The Comprehensive Economic and Trade Agreement (CETA) between the European Union (EU) and Canada is one step closer to its entry into force. The Federal Constitutional Court in Karlsruhe also gave the go-ahead, subject to conditions, for the Federal Government to give its consent in the Council to the provisional applicability of those parts of the Free Trade Agreement which fall within the competence of the EU. These include in particular the reduction of customs duties and the granting of Preferential customs duties. These are always linked to certain conditions. Find out more now and secure a competitive advantage.
The agreement provides in particular for the abolition of trade restrictions such as Customs duties for. It also includes rules to remove restrictions on access to public contracts, the establishment of investment arbitration tribunals and the opening of both markets for agricultural products.
Federal Constitutional Court does not stop CETA
On 13 October 2016, the Federal Constitutional Court in Karlsruhe rejected applications for interim injunctions to stop CETA on 13 October 2016.
At the same time, however, the court had imposed conditions. Germany must ensure that certain conditions are met in order for CETA to remain legal. The Federal Constitutional Court found that the agreement falls within the competence of both the EU and the member states. The Federal Government must therefore ensure that an EU Council decision on provisional application will only cover those areas of CETA which are also within the competence of the European Union. Customs duties and tariff preferences are within the competence of the EU, so that provisional applicability is possible by a Council decision and will probably not be revoked by the Federal Constitutional Court if certain conditions are complied with.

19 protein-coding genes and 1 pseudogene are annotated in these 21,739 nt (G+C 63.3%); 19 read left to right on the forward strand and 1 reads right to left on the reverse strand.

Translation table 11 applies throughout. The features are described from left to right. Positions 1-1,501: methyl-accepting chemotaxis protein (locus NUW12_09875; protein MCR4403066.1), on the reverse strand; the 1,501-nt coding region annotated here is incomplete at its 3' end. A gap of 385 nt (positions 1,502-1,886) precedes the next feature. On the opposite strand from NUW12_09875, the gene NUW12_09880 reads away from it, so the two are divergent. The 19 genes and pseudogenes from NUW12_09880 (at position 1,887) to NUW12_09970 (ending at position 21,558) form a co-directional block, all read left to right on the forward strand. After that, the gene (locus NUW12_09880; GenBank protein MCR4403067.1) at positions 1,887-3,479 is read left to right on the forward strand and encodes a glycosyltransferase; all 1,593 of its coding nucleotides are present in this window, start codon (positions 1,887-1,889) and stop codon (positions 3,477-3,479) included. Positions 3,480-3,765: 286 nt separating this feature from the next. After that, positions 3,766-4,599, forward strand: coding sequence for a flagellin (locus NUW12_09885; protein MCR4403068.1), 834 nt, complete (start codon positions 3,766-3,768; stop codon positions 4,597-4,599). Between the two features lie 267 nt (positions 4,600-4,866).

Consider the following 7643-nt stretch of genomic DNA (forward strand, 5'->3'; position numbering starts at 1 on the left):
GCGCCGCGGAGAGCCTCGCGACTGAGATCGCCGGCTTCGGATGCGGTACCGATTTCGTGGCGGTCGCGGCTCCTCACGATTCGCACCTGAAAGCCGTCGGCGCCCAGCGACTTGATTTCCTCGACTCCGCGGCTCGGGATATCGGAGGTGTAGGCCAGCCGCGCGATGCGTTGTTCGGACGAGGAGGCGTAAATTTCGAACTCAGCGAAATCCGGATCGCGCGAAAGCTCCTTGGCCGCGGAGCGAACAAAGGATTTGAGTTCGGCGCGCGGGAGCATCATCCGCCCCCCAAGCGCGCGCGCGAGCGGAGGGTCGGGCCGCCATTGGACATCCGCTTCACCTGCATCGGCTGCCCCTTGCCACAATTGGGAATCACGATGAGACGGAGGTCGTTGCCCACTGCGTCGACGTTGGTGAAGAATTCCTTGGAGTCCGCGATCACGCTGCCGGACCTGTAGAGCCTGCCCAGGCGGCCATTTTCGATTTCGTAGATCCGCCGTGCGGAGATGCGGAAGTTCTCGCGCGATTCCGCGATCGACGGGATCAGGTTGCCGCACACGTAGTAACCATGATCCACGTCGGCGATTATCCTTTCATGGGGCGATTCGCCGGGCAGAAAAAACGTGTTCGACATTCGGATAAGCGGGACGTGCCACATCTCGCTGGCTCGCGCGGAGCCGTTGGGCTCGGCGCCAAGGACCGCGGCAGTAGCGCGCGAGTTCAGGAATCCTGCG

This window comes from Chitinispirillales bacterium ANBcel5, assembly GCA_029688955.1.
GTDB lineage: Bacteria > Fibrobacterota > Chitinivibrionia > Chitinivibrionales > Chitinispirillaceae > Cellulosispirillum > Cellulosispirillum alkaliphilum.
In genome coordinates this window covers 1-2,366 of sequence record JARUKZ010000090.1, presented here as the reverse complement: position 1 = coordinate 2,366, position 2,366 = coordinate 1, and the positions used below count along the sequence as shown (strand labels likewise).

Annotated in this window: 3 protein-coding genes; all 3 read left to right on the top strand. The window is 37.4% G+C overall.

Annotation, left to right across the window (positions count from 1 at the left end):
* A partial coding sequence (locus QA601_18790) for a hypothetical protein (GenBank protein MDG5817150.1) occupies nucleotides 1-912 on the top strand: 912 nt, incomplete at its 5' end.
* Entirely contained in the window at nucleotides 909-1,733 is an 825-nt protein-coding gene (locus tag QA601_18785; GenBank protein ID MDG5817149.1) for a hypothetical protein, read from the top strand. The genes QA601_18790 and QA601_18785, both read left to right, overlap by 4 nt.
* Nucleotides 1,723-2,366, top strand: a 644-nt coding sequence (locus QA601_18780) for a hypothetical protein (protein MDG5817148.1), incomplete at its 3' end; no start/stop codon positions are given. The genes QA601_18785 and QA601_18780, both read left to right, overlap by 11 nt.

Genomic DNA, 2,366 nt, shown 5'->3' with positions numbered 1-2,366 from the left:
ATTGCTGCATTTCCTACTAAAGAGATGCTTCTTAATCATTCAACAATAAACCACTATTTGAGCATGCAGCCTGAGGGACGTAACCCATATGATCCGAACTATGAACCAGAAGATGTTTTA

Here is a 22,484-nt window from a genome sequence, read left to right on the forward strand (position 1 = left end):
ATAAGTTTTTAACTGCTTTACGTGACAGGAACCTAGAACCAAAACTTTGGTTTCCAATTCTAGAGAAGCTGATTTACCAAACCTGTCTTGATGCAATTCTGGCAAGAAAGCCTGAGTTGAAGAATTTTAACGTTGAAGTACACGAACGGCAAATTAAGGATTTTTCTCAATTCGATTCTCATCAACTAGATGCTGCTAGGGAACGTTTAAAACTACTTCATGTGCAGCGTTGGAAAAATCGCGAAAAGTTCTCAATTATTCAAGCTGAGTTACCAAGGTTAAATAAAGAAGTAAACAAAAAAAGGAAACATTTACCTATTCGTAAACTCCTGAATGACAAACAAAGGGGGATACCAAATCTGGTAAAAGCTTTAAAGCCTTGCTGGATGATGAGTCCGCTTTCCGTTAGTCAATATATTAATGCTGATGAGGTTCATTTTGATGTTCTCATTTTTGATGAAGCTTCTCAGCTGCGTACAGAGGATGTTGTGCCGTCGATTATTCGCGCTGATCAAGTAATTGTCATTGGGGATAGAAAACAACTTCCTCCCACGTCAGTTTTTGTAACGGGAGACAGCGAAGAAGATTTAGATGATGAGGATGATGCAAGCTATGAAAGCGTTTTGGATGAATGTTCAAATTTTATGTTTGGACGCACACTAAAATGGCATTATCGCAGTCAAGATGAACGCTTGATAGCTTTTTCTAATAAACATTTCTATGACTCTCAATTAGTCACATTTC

Another condition was that the decisions taken in the Ceta Joint Committee must be sufficiently democratically reconnected. The EU’s democratic deficit has been repeatedly criticised. Since representatives of the EU and Canada, but not necessarily German politicians, sit on the joint CETA committee, the court saw democratic legitimacy as at least problematic. The Court also made it clear that Germany must be able to end the provisional application of CETA unilaterally.
The Constitutional Court has thus paved the way for the provisional applicability of CETA. It should be noted, however, that it has only been examined whether Germany may agree to the provisional application. Whether the agreement itself is constitutional will be decided by the Federal Constitutional Court in the coming months.
Be ready for CETA
The importance of CETA for the European market should not be underestimated. Canada is the tenth largest economy in the world and the EU is the second largest trading partner for the country. Canada exports mainly agricultural products and energy raw materials. Important imported goods are motor vehicle parts and machinery.
It is still unclear when exactly the agreement will enter into force. The Federal Ministry of Economics and Energy (BMWi) does not expect a provisional application before the first half of 2017. It may be some time before it is fully and definitively applied. After lengthy controversies over the powers to conclude the agreement, the Commission has decided that the parliaments of the member states must ratify the agreement.
Nevertheless, companies should prepare themselves early for CETA in order to take up a strategically favourable market position at the time of its provisional applicability.
The Free Trade Agreement can have a major impact on the future of companies operating in the Canadian market or otherwise involved in Canadian trade. We therefore inform you exactly about the current developments. Contact us here.
Your contact person
Dr. Tristan WegnerABC-Str. 2120354 Hamburg